Darknet is a popular neural network framework. This module identifies the object in a square region in the center of the camera field of view using a deep convolutional neural network.
The deep network analyzes the image by filtering it using many different filter kernels, and several stacked passes (network layers). This essentially amounts to detecting the presence of both simple and complex parts of known objects in the image (e.g., from detecting edges in lower layers of the network to detecting car wheels or even whole cars in higher layers). The last layer of the network is reduced to a vector with one entry per known kind of object (object class). This module returns the class names of the top scoring candidates in the output vector, if any have scored above a minimum confidence threshold. When nothing is recognized with sufficiently high confidence, there is no output.
Darknet is a great alternative to popular neural network frameworks like Caffe, TensorFlow, MxNet, pyTorch, Theano, etc as it features: 1) small footprint which is great for small embedded systems; 2) hardware acceleration using ARM NEON instructions; 3) support for large GPUs when compiled on expensive servers, which is useful to train the neural networks on big servers, then copying the trained weights directly to JeVois for use with live video.
See https://pjreddie.com/darknet for more details about darknet.
This module runs a Darknet network and shows the top-scoring results. The network is currently a bit slow, hence it is only run once in a while. Point your camera towards some interesting object, make the object fit in the picture shown at right (which will be fed to the neural network), keep it stable, and wait for Darknet to tell you what it found. The framerate figures shown at the bottom left of the display reflect the speed at which each new video frame from the camera is processed, but in this module this just amounts to converting the image to RGB, sending it to the neural network for processing in a separate thread, and creating the demo display. Actual network inference speed (time taken to compute the predictions on one image) is shown at the bottom right. See below for how to trade-off speed and accuracy.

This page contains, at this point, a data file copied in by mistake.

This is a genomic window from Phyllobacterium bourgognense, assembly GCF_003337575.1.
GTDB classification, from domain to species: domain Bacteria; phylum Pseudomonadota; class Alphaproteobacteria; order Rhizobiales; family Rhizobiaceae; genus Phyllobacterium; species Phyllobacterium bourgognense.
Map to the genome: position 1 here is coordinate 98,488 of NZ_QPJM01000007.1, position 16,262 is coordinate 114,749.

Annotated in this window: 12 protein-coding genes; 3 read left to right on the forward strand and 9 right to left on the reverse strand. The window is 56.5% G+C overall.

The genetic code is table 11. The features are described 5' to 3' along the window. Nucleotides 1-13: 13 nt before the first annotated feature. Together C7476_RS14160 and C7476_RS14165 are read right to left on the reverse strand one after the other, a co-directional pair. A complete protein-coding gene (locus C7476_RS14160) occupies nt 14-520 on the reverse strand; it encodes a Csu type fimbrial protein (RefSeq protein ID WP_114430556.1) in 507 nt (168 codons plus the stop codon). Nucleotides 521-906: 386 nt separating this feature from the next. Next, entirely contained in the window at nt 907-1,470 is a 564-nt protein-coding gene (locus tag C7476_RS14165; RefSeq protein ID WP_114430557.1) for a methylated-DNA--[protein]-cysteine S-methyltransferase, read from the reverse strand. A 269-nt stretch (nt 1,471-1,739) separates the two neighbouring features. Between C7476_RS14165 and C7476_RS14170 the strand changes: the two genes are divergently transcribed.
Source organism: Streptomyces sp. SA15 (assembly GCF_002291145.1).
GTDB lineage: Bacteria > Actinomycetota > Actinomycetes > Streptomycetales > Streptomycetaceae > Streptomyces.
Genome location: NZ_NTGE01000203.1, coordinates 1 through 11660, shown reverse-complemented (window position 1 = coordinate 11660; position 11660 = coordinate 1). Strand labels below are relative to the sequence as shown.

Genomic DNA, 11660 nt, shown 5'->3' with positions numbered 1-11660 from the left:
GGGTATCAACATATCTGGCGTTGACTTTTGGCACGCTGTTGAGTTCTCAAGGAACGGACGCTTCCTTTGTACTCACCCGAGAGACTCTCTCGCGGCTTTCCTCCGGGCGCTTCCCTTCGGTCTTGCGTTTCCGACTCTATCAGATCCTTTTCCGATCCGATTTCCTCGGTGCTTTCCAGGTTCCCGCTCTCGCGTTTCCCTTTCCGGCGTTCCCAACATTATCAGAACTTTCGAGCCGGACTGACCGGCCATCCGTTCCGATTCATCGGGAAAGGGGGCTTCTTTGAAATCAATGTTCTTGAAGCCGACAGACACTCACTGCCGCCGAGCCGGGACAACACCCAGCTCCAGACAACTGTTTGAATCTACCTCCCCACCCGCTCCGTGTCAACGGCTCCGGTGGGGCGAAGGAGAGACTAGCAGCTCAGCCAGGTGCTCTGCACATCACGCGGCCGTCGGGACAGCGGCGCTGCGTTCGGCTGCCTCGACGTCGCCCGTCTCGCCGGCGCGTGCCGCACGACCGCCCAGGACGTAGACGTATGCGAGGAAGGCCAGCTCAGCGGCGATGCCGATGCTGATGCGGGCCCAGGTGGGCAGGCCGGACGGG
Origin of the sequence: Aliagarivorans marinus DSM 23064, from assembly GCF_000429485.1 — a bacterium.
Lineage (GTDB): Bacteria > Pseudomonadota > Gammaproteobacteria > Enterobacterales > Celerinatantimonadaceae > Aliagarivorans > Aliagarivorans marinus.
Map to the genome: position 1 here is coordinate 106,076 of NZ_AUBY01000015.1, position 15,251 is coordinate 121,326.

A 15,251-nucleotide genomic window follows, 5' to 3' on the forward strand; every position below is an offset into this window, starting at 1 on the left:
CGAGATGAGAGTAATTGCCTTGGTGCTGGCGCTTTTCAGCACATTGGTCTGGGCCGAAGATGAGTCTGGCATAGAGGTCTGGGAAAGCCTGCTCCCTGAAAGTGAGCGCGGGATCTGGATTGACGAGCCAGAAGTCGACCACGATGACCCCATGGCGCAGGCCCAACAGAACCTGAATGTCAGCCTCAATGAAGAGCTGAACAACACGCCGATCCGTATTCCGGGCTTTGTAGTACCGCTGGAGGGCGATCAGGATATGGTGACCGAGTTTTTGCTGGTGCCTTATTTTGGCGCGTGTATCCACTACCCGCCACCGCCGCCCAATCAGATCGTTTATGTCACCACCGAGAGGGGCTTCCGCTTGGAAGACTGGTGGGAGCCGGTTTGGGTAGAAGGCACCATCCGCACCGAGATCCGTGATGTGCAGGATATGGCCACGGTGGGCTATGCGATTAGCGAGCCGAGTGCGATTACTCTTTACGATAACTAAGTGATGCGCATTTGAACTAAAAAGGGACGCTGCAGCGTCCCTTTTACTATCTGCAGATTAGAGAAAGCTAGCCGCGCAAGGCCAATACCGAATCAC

Note that by default this module runs the Imagenet1k tiny Darknet (it can also run the slightly slower but a bit more accurate Darknet Reference network; see parameters). There are 1000 different kinds of objects (object classes) that these networks can recognize (too long to list here). The input layer of these two networks is 224x224 pixels by default. This modules takes a crop at the center of the video image, with size determined by the network input size. With the default network parameters, this module hence requires at least 320x240 camera sensor resolution. The networks provided on the JeVois microSD image have been trained on large clusters of GPUs, typically using 1.2 million training images from the ImageNet dataset.
Sometimes this module will make mistakes! The performance of darknet-tiny is about 58.7% correct (mean average precision) on the test set, and Darknet Reference is about 61.1% correct on the test set, using the default 224x224 network input layer size.
Neural network size and speed
When using a video mapping with USB output, the network is automatically resized to a square size that is the difference between the USB output video width and the camera sensor input width (e.g., when USB video mode is 544x240 and camera sensor mode is 320x240, the network will be resized to 224x224 since 224=544-320).
The network size direcly affects both speed and accuracy. Larger networks run slower but are more accurate.
When using a videomapping with no USB output, the network is not resized (since we would not know what to resize it to). You can still change its native size by changing the network's config file, for example, change the width and height fields in JEVOIS:/share/darknet/single/cfg/tiny.cfg.
Note that network dims must always be such that they fit inside the camera input image.